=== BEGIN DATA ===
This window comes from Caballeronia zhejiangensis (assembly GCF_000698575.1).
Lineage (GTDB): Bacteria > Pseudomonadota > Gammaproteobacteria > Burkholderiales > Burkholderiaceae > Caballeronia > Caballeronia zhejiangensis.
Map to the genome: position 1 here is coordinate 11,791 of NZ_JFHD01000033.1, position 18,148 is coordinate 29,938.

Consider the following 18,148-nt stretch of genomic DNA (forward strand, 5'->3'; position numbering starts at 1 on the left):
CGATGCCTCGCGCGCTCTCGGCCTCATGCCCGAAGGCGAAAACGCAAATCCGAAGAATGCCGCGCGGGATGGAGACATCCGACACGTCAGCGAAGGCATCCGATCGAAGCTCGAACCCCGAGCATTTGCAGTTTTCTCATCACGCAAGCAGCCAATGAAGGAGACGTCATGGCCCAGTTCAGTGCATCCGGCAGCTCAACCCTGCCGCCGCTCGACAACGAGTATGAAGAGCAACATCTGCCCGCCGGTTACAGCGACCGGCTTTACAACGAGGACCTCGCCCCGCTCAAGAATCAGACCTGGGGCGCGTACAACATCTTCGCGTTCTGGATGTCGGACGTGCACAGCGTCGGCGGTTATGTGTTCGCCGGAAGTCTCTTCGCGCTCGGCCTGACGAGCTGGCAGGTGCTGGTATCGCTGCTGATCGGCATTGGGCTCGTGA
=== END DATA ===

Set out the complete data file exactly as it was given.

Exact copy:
This window comes from Caballeronia zhejiangensis (assembly GCF_000698575.1).
Lineage (GTDB): Bacteria > Pseudomonadota > Gammaproteobacteria > Burkholderiales > Burkholderiaceae > Caballeronia > Caballeronia zhejiangensis.
Map to the genome: position 1 here is coordinate 11,791 of NZ_JFHD01000033.1, position 18,148 is coordinate 29,938.

Consider the following 18,148-nt stretch of genomic DNA (forward strand, 5'->3'; position numbering starts at 1 on the left):
CGATGCCTCGCGCGCTCTCGGCCTCATGCCCGAAGGCGAAAACGCAAATCCGAAGAATGCCGCGCGGGATGGAGACATCCGACACGTCAGCGAAGGCATCCGATCGAAGCTCGAACCCCGAGCATTTGCAGTTTTCTCATCACGCAAGCAGCCAATGAAGGAGACGTCATGGCCCAGTTCAGTGCATCCGGCAGCTCAACCCTGCCGCCGCTCGACAACGAGTATGAAGAGCAACATCTGCCCGCCGGTTACAGCGACCGGCTTTACAACGAGGACCTCGCCCCGCTCAAGAATCAGACCTGGGGCGCGTACAACATCTTCGCGTTCTGGATGTCGGACGTGCACAGCGTCGGCGGTTATGTGTTCGCCGGAAGTCTCTTCGCGCTCGGCCTGACGAGCTGGCAGGTGCTGGTATCGCTGCTGATCGGCATTGGGCTCGTGA